The rotor and stator seal faces are mounted perpendicular to the shaft axis and operate without boundary lubrication. A water flush removes debris from within the seal cavity, cools the hardened stainless steel faces and assists in determining when to make an adjustment.

How is the MECO EA Type-1 Seal Model Maintained?

Walk-by inspections or remote flow sensors help ensure that the seal is in good operating condition to maximize the mean-time-to-repair (MTR) and minimize costly downtime. Flush water becomes cloudy over time, indicating that the seal may require an adjustment or that a pressure surge occurred. Seal adjustment is possible without emptying or disassembling the vessel. However, performing adjustments prior to leaking is important. When an adjustment is required, simply reduce the distance between the housings by an incremental amount.

Additional items can and should be inspected routinely. Excessive temperature increases between the flush water inlet and outlet indicate a problem. To check the calibration, the seal should contain low backpressure restrictions for a 20 to 30 second timeframe. A few drips are permissible, but a stream indicates that it is time for an adjustment. A seal that can no longer contain flush water or product requires a rebuild. Rebuilding entails removing the seal and replacing the hardened seal faces, the polymeric sealing faces and elastomer elements. Seal rebuilding on site is typical. Often, the hardened seal faces may be reconditioned.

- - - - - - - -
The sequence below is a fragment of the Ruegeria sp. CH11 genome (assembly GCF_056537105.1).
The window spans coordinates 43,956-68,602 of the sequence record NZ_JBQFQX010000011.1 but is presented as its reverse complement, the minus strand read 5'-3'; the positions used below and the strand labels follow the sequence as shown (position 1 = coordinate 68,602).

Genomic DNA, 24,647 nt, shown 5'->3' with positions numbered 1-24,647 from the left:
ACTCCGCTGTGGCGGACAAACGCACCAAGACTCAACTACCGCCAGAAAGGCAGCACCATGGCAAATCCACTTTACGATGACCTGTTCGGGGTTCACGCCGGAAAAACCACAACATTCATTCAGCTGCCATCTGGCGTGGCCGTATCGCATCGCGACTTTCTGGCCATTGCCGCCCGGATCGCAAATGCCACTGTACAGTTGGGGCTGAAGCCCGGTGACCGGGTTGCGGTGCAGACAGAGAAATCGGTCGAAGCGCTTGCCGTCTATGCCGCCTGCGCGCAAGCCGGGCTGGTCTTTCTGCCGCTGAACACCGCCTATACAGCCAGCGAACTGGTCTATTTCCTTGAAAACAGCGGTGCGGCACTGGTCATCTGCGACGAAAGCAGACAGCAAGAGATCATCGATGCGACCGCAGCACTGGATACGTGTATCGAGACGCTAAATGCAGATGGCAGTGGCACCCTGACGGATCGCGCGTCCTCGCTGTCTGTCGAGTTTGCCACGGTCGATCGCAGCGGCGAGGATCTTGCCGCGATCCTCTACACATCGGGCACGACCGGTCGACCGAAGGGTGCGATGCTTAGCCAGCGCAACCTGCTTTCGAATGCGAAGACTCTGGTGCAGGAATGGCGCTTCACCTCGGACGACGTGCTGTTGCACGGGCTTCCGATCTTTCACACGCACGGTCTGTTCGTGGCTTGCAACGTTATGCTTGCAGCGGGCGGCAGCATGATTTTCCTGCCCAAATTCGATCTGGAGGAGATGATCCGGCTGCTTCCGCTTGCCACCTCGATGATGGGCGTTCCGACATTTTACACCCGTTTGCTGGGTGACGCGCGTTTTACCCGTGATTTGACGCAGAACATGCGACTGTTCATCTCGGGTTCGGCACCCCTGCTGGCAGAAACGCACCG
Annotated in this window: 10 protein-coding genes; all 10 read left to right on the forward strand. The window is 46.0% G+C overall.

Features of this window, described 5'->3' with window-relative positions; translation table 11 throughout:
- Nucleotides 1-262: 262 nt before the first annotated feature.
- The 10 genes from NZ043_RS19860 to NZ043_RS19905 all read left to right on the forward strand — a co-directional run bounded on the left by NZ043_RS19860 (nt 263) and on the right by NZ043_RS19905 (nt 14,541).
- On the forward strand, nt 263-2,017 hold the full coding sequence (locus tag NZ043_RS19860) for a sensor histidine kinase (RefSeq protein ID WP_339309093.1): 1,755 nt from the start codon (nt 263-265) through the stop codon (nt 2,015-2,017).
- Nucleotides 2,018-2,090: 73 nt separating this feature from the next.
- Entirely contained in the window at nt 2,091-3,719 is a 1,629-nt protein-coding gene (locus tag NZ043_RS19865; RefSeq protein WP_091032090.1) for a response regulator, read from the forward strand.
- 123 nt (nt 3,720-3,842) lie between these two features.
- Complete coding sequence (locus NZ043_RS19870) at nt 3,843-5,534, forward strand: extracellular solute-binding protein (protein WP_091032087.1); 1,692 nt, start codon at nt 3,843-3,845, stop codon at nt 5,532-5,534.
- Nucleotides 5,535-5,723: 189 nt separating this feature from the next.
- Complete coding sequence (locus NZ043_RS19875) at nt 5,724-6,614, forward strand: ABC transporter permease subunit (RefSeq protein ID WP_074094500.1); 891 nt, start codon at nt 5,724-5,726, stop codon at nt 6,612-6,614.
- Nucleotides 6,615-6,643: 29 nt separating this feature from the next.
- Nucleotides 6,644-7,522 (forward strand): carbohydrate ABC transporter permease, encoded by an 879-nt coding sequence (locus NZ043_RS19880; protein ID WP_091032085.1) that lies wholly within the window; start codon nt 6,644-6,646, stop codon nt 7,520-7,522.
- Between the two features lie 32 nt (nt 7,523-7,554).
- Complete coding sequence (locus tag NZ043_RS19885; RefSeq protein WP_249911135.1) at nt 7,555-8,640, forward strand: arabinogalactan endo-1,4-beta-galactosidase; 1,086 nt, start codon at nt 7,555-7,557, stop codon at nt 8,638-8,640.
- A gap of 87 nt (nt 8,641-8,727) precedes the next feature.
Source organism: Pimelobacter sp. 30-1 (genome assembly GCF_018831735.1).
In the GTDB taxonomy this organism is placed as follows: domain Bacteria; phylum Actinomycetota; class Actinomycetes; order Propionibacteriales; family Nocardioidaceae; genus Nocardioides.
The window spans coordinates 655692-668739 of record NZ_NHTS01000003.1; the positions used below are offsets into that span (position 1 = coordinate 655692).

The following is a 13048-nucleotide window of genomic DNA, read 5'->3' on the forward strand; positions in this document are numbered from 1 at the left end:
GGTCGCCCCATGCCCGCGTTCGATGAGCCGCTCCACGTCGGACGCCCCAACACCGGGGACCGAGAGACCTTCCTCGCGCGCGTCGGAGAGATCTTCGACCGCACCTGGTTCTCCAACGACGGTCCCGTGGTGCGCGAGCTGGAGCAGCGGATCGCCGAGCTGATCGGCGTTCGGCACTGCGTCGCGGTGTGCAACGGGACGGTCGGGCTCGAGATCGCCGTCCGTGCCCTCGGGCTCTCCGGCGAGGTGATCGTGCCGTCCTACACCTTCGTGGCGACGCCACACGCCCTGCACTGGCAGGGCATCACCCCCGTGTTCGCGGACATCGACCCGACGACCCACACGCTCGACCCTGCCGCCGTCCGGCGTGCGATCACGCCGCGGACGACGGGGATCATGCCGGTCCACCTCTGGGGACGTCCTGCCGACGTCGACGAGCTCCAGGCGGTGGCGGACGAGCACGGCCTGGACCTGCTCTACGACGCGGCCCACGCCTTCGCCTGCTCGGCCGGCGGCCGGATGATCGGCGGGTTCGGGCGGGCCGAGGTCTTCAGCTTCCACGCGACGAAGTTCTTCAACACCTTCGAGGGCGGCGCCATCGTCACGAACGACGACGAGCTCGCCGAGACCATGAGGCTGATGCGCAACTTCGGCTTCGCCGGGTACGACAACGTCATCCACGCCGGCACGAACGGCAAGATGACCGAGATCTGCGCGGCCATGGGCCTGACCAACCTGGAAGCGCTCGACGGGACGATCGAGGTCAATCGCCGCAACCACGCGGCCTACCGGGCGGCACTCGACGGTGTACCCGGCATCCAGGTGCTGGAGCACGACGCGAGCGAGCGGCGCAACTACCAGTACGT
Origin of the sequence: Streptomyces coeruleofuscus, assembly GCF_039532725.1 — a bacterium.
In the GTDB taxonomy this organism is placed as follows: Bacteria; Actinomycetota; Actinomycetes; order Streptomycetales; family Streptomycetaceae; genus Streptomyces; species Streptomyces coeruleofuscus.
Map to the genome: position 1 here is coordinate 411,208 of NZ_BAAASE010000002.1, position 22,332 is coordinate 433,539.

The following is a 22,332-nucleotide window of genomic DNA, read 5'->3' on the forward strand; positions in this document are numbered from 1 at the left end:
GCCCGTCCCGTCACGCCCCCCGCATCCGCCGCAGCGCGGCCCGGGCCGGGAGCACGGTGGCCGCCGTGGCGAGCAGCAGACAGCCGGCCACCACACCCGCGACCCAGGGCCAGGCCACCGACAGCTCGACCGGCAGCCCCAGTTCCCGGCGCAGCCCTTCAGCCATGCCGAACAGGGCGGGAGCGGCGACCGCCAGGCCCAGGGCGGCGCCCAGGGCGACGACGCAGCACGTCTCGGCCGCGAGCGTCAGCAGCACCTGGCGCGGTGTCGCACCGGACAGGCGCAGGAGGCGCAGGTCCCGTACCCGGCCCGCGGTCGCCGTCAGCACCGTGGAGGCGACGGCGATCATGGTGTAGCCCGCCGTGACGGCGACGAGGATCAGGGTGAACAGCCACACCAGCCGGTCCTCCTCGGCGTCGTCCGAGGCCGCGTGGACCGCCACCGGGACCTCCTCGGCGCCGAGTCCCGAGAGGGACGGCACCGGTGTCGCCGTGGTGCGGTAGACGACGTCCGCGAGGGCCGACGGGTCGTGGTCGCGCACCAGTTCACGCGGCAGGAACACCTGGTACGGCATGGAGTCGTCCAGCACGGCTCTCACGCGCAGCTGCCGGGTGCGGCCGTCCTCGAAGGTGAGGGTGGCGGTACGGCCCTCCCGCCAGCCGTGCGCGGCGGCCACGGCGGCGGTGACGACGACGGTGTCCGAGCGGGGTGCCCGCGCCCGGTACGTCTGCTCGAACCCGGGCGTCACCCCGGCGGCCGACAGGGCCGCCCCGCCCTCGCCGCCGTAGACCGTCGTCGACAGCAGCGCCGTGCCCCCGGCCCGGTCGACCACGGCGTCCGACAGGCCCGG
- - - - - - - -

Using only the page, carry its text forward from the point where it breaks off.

What Construction is Available?

All MECO EA Type-1 seal components are designed for durability and long life. Several standard material options are available and custom material solutions are workable.

The standard assembly uses hardened stainless steel rotating seal faces with housings machined from 304 or 316 stainless steel. Several bearing-grade, stationary seal face materials are available. Selection of the appropriate material depends on the operating environment and application. Common high-performance bearing-grade stationary seal face options are as follows:

· MECO 3000, a slick, polymer-filled PTFE

· MECO 3120, a malleable, ceramic-filled PTFE

· MECO 4000, a hard carbon fiber, graphite and PTFE-filled PEEK

Several elastomer material options are available as well, including EPDM (the most common elastomer), white silicone, Viton® and nitrile. FDA-compliant options are available.

What Sizing is Available?

All MECO EA Type-1 seals are built to order. Common shaft diameters range from 4 in (100 mm) to 16.5 in (420 mm), in addition to many sizes outside of this range. Although typical dimensions are available, each seal is designed to fit the application.Figure 3: EA Type-1 Seal Model mounted on a Black Clawson paper pulper. Source: MECO Shaft SealsFigure 3: EA Type-1 Seal Model mounted on a Black Clawson paper pulper. Source: MECO Shaft Seals Seals can be built with either SAE or metric fasteners. Typically, all EA Type-1 seals are fully split for easier assembly and maintenance.

When Are EA-Type 1 Seals the Best Option?

The MECO EA Type-1 seal model is ideal for sealing wet, abrasive slurries in rotating equipment such as pulpers, agitators, cylindrical blenders, paddle mixers, holding vessels, flocculators and mixing conveyors with limited axial or linear space. EA Type-1 seals are used in industries that require processes handling water slurries: pulp and paper, home building products, sewage and water treatment, biomass, and ethanol production, to name a few. These seals are well-suited for side-entry mixers containing drywall or sheetrock mud. Customization and enhanced features make these seals easier and safer to maintain.

Pulpers that recycle office paper and old corrugated containers (OCC) benefit from EA Type-1 seals’ ability to withstand shock loading, high shaft runout and abrasives. The entire assembly is fully split and serviceable onsite.

To begin collaboration on the custom solution for your applications, visit MECO or call 1-800-526-8800.